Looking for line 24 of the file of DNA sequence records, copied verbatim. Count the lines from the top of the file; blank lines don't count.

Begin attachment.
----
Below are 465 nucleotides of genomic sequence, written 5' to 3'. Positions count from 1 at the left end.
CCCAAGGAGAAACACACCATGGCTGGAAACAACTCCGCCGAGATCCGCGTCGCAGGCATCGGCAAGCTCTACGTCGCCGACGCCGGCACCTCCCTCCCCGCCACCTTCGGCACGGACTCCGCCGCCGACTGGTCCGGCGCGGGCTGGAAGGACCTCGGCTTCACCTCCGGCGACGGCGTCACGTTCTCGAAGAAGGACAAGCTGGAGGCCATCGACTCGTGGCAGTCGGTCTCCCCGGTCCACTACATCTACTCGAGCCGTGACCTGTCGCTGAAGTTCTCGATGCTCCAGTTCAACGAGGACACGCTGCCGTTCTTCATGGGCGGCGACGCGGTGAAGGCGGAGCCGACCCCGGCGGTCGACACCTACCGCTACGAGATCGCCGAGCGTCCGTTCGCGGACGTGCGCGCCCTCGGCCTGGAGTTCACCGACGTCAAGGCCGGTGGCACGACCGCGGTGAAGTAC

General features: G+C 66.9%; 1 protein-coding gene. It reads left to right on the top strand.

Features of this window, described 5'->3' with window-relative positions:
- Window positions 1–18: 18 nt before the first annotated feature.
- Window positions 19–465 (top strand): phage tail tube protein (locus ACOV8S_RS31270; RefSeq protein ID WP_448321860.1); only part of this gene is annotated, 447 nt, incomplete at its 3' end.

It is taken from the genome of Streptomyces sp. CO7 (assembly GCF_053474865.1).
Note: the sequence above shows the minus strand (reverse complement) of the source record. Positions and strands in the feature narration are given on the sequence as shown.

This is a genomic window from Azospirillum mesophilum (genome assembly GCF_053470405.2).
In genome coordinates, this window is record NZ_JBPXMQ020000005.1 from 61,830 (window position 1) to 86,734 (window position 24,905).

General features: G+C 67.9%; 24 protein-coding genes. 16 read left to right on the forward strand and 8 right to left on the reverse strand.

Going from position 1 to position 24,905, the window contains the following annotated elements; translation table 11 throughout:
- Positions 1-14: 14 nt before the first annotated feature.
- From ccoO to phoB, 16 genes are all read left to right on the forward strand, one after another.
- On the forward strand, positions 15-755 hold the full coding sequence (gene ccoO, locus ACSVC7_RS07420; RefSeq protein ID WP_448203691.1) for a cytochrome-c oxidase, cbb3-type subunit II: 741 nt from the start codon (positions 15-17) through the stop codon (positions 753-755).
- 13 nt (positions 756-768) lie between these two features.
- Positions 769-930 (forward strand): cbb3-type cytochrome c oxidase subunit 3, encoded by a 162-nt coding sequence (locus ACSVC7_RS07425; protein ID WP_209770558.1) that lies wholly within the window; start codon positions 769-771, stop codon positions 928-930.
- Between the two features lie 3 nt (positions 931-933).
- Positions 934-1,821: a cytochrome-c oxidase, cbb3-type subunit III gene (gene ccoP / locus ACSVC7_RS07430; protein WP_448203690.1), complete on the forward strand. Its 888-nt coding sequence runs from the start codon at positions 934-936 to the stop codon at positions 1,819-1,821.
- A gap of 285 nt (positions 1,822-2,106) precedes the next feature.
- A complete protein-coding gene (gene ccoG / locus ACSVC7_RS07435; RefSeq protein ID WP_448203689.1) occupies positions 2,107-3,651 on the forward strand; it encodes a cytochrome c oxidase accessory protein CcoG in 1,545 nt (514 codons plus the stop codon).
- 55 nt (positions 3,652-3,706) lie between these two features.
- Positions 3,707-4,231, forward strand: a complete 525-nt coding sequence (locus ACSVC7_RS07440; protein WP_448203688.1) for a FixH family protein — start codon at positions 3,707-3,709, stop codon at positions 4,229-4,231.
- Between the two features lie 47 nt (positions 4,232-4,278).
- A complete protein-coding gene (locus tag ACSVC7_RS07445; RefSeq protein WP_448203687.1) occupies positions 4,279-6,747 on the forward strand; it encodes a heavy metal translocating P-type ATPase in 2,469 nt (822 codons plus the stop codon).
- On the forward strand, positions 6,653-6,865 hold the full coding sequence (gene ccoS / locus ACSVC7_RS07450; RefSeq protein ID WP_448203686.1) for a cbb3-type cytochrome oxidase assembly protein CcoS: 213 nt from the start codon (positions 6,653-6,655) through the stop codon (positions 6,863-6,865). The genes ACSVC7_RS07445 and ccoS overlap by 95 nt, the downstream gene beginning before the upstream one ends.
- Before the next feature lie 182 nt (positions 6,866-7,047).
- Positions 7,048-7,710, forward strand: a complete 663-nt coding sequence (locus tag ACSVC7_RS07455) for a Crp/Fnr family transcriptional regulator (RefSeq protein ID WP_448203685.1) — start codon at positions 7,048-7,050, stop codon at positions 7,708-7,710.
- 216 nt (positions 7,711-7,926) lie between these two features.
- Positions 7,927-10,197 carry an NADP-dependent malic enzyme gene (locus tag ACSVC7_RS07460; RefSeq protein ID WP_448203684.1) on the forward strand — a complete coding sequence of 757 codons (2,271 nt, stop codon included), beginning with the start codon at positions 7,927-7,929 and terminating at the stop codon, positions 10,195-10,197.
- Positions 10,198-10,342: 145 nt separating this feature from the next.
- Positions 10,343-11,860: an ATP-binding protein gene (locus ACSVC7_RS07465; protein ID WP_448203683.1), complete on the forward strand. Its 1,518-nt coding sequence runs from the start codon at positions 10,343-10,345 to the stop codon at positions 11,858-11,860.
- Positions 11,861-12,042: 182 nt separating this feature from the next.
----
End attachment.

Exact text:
- Between the two features lie 47 nt (positions 4,232-4,278).